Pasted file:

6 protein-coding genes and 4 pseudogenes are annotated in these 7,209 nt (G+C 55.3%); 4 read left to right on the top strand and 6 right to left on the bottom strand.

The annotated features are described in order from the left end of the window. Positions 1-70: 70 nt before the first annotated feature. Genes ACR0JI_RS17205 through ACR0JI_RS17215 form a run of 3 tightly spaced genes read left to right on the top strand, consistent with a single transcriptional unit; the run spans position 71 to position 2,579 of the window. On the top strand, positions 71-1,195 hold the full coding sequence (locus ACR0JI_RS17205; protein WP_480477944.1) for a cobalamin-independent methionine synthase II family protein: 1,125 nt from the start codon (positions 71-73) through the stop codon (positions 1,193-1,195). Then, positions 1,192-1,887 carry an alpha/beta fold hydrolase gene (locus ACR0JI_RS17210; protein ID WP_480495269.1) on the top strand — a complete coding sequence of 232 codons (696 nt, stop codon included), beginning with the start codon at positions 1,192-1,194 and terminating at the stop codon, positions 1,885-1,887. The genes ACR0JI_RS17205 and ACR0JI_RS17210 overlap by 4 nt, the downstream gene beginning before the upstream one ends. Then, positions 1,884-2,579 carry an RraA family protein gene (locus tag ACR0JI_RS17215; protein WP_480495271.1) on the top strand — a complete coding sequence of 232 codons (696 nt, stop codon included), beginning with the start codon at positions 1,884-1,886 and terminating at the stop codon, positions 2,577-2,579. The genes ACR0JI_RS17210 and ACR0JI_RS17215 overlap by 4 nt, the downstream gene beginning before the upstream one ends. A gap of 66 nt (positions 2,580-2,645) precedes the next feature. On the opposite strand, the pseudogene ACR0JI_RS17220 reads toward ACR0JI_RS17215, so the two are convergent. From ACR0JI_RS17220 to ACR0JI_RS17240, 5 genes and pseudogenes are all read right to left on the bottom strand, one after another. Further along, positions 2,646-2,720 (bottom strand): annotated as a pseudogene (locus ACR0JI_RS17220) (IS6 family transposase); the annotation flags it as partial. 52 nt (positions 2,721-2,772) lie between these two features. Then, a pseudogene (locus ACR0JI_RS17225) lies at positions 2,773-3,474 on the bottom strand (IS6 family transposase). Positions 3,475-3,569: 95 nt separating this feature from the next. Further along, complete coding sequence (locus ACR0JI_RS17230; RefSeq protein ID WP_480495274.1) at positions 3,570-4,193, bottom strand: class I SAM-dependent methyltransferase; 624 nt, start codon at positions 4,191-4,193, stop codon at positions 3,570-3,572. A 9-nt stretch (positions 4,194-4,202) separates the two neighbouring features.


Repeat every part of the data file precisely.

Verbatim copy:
6 protein-coding genes and 4 pseudogenes are annotated in these 7,209 nt (G+C 55.3%); 4 read left to right on the top strand and 6 right to left on the bottom strand.

The annotated features are described in order from the left end of the window. Positions 1-70: 70 nt before the first annotated feature. Genes ACR0JI_RS17205 through ACR0JI_RS17215 form a run of 3 tightly spaced genes read left to right on the top strand, consistent with a single transcriptional unit; the run spans position 71 to position 2,579 of the window. On the top strand, positions 71-1,195 hold the full coding sequence (locus ACR0JI_RS17205; protein WP_480477944.1) for a cobalamin-independent methionine synthase II family protein: 1,125 nt from the start codon (positions 71-73) through the stop codon (positions 1,193-1,195). Then, positions 1,192-1,887 carry an alpha/beta fold hydrolase gene (locus ACR0JI_RS17210; protein ID WP_480495269.1) on the top strand — a complete coding sequence of 232 codons (696 nt, stop codon included), beginning with the start codon at positions 1,192-1,194 and terminating at the stop codon, positions 1,885-1,887. The genes ACR0JI_RS17205 and ACR0JI_RS17210 overlap by 4 nt, the downstream gene beginning before the upstream one ends. Then, positions 1,884-2,579 carry an RraA family protein gene (locus tag ACR0JI_RS17215; protein WP_480495271.1) on the top strand — a complete coding sequence of 232 codons (696 nt, stop codon included), beginning with the start codon at positions 1,884-1,886 and terminating at the stop codon, positions 2,577-2,579. The genes ACR0JI_RS17210 and ACR0JI_RS17215 overlap by 4 nt, the downstream gene beginning before the upstream one ends. A gap of 66 nt (positions 2,580-2,645) precedes the next feature. On the opposite strand, the pseudogene ACR0JI_RS17220 reads toward ACR0JI_RS17215, so the two are convergent. From ACR0JI_RS17220 to ACR0JI_RS17240, 5 genes and pseudogenes are all read right to left on the bottom strand, one after another. Further along, positions 2,646-2,720 (bottom strand): annotated as a pseudogene (locus ACR0JI_RS17220) (IS6 family transposase); the annotation flags it as partial. 52 nt (positions 2,721-2,772) lie between these two features. Then, a pseudogene (locus ACR0JI_RS17225) lies at positions 2,773-3,474 on the bottom strand (IS6 family transposase). Positions 3,475-3,569: 95 nt separating this feature from the next. Further along, complete coding sequence (locus ACR0JI_RS17230; RefSeq protein ID WP_480495274.1) at positions 3,570-4,193, bottom strand: class I SAM-dependent methyltransferase; 624 nt, start codon at positions 4,191-4,193, stop codon at positions 3,570-3,572. A 9-nt stretch (positions 4,194-4,202) separates the two neighbouring features.